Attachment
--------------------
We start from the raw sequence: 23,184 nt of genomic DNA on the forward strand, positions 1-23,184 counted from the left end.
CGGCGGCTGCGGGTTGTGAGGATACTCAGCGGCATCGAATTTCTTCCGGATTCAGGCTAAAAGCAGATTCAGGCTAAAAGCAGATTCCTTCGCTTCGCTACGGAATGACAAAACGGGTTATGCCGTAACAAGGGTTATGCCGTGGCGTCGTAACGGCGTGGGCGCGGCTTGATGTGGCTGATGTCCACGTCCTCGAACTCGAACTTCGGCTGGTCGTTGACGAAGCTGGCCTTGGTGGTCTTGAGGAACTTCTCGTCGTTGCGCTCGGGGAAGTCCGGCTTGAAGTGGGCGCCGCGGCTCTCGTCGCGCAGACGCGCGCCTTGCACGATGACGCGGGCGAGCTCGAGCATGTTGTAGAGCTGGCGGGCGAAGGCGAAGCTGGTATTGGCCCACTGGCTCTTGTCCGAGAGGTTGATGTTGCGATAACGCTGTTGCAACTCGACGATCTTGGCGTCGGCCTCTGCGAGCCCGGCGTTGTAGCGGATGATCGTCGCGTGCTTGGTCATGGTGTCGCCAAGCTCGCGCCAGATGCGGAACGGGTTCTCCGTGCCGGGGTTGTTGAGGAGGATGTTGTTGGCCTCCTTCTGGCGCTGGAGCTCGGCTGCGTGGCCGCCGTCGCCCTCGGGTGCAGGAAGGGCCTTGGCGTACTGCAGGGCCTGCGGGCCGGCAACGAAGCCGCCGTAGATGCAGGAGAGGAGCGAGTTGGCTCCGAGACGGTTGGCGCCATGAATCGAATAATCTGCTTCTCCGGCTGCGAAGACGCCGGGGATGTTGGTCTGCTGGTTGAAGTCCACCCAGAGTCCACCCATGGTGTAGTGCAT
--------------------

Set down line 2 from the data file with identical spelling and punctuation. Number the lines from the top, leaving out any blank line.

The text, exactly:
CGGCGGCTGCGGGTTGTGAGGATACTCAGCGGCATCGAATTTCTTCCGGATTCAGGCTAAAAGCAGATTCAGGCTAAAAGCAGATTCCTTCGCTTCGCTACGGAATGACAAAACGGGTTATGCCGTAACAAGGGTTATGCCGTGGCGTCGTAACGGCGTGGGCGCGGCTTGATGTGGCTGATGTCCACGTCCTCGAACTCGAACTTCGGCTGGTCGTTGACGAAGCTGGCCTTGGTGGTCTTGAGGAACTTCTCGTCGTTGCGCTCGGGGAAGTCCGGCTTGAAGTGGGCGCCGCGGCTCTCGTCGCGCAGACGCGCGCCTTGCACGATGACGCGGGCGAGCTCGAGCATGTTGTAGAGCTGGCGGGCGAAGGCGAAGCTGGTATTGGCCCACTGGCTCTTGTCCGAGAGGTTGATGTTGCGATAACGCTGTTGCAACTCGACGATCTTGGCGTCGGCCTCTGCGAGCCCGGCGTTGTAGCGGATGATCGTCGCGTGCTTGGTCATGGTGTCGCCAAGCTCGCGCCAGATGCGGAACGGGTTCTCCGTGCCGGGGTTGTTGAGGAGGATGTTGTTGGCCTCCTTCTGGCGCTGGAGCTCGGCTGCGTGGCCGCCGTCGCCCTCGGGTGCAGGAAGGGCCTTGGCGTACTGCAGGGCCTGCGGGCCGGCAACGAAGCCGCCGTAGATGCAGGAGAGGAGCGAGTTGGCTCCGAGACGGTTGGCGCCATGAATCGAATAATCTGCTTCTCCGGCTGCGAAGACGCCGGGGATGTTGGTCTGCTGGTTGAAGTCCACCCAGAGTCCACCCATGGTGTAGTGCAT